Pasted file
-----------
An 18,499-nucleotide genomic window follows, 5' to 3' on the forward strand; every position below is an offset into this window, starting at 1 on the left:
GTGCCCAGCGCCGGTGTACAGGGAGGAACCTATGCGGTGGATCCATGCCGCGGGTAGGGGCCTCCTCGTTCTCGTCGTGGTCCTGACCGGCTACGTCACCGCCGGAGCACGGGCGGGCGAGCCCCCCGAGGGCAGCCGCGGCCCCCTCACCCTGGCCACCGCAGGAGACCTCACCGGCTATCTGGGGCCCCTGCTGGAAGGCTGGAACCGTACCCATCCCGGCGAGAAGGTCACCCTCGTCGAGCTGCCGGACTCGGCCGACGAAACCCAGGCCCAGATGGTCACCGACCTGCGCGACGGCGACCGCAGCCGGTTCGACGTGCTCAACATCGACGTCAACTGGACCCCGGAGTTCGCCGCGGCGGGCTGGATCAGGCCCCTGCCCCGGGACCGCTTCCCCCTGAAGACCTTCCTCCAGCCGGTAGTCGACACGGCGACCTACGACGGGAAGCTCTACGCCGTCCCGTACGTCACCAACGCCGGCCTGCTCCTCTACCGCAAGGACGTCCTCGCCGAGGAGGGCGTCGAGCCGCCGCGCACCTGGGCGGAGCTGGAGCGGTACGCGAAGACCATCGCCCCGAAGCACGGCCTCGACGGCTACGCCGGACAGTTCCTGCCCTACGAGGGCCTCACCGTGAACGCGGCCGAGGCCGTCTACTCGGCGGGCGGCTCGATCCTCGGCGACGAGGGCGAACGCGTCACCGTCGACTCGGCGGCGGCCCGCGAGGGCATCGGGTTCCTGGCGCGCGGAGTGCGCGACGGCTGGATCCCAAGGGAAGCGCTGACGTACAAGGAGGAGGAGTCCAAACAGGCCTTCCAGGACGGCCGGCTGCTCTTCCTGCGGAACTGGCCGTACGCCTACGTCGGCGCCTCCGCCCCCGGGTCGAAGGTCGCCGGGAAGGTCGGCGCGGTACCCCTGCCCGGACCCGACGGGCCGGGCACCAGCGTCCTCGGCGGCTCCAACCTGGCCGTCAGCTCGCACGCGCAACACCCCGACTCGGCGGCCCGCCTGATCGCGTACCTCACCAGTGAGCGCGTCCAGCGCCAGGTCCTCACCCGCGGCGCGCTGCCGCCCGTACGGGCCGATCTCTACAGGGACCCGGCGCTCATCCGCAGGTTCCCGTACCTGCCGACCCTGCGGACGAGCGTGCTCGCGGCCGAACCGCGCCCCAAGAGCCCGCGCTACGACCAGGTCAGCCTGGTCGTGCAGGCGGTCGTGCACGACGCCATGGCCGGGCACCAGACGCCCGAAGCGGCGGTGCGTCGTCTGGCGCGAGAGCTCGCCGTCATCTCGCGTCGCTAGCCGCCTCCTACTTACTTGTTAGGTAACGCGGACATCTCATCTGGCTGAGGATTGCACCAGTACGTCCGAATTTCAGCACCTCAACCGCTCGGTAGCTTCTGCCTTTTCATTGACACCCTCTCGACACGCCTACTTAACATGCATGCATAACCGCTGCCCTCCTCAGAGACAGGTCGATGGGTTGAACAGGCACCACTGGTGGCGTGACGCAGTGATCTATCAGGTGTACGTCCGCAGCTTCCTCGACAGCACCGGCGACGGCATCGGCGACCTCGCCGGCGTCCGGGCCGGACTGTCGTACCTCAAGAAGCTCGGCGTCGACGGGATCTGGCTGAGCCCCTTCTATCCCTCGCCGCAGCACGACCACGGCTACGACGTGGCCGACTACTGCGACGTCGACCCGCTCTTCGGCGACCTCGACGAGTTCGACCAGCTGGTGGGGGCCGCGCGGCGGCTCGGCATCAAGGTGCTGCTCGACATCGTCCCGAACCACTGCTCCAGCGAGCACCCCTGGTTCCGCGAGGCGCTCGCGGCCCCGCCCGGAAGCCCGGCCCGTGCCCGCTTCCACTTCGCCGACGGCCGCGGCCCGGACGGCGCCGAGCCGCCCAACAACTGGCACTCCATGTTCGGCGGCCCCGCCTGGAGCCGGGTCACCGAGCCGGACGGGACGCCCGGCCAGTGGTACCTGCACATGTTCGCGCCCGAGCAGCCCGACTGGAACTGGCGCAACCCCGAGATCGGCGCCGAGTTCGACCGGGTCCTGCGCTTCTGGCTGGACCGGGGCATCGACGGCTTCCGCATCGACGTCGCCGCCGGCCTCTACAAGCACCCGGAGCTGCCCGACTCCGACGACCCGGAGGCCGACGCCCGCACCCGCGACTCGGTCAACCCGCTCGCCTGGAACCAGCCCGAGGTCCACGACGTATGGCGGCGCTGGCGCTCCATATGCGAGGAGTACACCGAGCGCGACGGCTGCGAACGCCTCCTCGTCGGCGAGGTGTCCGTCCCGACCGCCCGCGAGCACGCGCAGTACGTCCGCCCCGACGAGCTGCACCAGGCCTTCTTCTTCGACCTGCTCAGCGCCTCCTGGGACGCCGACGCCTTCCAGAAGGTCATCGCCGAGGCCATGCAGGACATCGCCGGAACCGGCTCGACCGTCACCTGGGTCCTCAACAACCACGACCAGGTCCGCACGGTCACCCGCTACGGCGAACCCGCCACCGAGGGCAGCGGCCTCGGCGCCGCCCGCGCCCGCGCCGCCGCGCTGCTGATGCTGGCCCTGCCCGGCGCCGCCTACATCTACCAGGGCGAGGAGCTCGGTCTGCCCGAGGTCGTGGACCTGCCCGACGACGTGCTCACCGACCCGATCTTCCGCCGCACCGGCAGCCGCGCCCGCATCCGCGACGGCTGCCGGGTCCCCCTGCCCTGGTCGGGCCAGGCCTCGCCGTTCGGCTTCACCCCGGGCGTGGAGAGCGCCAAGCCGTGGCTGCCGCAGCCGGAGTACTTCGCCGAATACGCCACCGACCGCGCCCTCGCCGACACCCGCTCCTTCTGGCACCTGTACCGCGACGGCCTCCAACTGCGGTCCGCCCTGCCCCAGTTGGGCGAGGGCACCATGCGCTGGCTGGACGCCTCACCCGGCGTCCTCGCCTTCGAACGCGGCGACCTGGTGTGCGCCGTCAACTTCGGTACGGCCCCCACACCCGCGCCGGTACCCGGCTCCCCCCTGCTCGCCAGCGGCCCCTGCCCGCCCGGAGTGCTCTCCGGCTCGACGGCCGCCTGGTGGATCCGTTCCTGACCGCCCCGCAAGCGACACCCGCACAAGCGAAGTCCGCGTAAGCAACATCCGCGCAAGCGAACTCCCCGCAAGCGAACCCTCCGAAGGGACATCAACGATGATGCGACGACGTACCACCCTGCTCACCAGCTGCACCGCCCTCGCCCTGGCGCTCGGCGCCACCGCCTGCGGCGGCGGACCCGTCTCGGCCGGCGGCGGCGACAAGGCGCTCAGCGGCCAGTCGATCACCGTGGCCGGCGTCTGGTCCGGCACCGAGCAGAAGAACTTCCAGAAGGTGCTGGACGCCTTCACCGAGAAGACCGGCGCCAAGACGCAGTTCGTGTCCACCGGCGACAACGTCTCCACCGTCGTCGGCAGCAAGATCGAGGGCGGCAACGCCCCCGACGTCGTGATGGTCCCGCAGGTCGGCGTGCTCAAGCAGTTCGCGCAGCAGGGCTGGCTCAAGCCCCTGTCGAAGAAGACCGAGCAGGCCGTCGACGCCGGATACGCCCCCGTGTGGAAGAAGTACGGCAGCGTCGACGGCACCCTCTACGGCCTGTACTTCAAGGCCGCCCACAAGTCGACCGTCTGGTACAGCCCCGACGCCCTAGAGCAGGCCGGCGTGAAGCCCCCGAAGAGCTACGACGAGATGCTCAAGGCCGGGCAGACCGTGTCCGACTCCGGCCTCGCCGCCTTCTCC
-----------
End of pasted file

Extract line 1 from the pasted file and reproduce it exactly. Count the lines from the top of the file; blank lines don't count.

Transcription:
An 18,499-nucleotide genomic window follows, 5' to 3' on the forward strand; every position below is an offset into this window, starting at 1 on the left: